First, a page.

Just outside of New York City lies East Orange, New Jersey, a densely populated city of less than four square miles that is primed for investment and redevelopment. Fortunately, its newly-elected mayor, Lester Taylor, III, just might have the vision and energy to put the city on the fast-track to progress.
An attorney at the full-service firm, Florio, Perrucci, Steinhardt, and Fader, Mayor Taylor was not favored to win in the primary election race against a 4-term incumbent in the Democratic primary in June 2013, but came from behind to earn an unexpected victory which propelled him to City Hall. He references rapper Drake when talking about his political success: "Started from the bottom now my whole team's here."
Times are changing, and Mayor Taylor may represent the new type of politician we can expect to enter public service over the next few decades, one that is motivated by a need to help their communities for however long they need to make substantial change, as opposed to running for office to be career politicians. "I'm looking to get in and make some changes and make progress and get out," says Taylor. "To quote Jay Z, 'Go farther, go further, go harder.' Is that not why we came? And if not, then why bother?"
"There's a perception that only the rich are qualified to run for office at the federal level and only the nuts run on the local level. I was willing to roll up my sleeves and step in…I represent a generational change," says Taylor.
Mayor Taylor is ready to take full advantage of this small city sitting on prime real estate. With not one but two New Jersey Transit stations with a midtown direct train traveling into New York City in just under 30 minutes, East Orange is an ideal location for redevelopment to attract young professionals and commuters.
"East Orange is a diamond in the rough. We are situated by major highways and we enjoy the luxury of an easy commute to and from New York Penn Station in 26 minutes. Some of the suburban cities and towns on the east coast have water, but East Orange has transportation." Mayor Taylor cites trendy cities like Jersey City and Hoboken that have been able to capitalize on their location as models for what's possible for East Orange.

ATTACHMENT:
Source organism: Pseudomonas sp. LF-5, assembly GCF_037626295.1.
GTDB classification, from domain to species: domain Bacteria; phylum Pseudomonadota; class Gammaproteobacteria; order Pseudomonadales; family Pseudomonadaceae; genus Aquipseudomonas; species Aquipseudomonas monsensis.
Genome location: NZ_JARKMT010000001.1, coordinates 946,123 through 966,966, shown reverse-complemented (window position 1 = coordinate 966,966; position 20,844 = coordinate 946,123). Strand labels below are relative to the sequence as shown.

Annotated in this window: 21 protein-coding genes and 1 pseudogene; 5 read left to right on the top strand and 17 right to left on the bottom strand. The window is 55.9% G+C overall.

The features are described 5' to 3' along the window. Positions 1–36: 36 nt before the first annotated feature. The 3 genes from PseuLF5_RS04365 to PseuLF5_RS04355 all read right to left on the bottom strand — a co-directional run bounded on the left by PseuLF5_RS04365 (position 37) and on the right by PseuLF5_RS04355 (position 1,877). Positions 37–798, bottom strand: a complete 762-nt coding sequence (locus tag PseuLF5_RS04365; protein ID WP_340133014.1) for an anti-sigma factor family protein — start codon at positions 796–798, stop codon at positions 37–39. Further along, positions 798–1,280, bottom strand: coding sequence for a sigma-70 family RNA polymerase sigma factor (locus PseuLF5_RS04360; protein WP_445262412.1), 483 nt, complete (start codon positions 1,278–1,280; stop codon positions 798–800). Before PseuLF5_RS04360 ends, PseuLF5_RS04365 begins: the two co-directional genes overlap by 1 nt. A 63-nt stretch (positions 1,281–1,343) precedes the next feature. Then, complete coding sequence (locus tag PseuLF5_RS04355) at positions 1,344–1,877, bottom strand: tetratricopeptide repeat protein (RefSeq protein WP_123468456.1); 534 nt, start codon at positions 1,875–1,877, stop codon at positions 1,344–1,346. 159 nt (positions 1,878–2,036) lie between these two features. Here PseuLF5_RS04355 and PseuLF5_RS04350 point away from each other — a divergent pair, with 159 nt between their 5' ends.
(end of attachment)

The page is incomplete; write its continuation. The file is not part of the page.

"There is no reason why East Orange can't do [what Jersey City and Hoboken] have done."
"The one thing I'm seeing in East Orange is the diversity in our city of professionals and commuters looking for more affordable rent and university systems in Newark and in South Orange. We have a more urban feel next to our more suburban counterparts."
In order to attract a large commuter population, Mayor Taylor emphasizes public safety and quality public education. "Our job is to make this safe community safer. We are working to stabilize and reduce taxes, while at the same time we are working on strategic partnerships with organized labor and business to improve the city's unemployment rate which is 45-50 percent higher than the national average."
"We need to create livable wage jobs for our people and use organized labor programs so we can train people and expose them to these career options…I have 3 children who I want to be educated in the public school system. I'm the product of the public school system [in another New Jersey town, Long Branch]. We need more educational opportunities in a free public education setting in order to prepare our students for college and career. And that doesn't necessarily mean only college because college isn't for everyone," says Taylor.
Mayor Taylor also understands that he represents new possibilities for young Black children. "I've been spending a lot of time in our schools during my first month in office. I bought pizza two weeks later after one visit and the principal and teacher pulled me aside and said that one of the students who met you who was one of our poor performing students was inspired by me because I'm younger and he could relate to me. He saw me as a positive male role model. After my visit, the poor performing student won student of the week in the school's weekly essay competition and he told his teachers he was inspired by Mayor Taylor."
Mayor Taylor represents a generational shift, following a number of successful Black male politicians who were elected to office before their 40th birthdays. And although he doesn't yet appear to have national ambitions like newly-elected Senator Cory Booker, success as East Orange mayor may just set him up for the next level.
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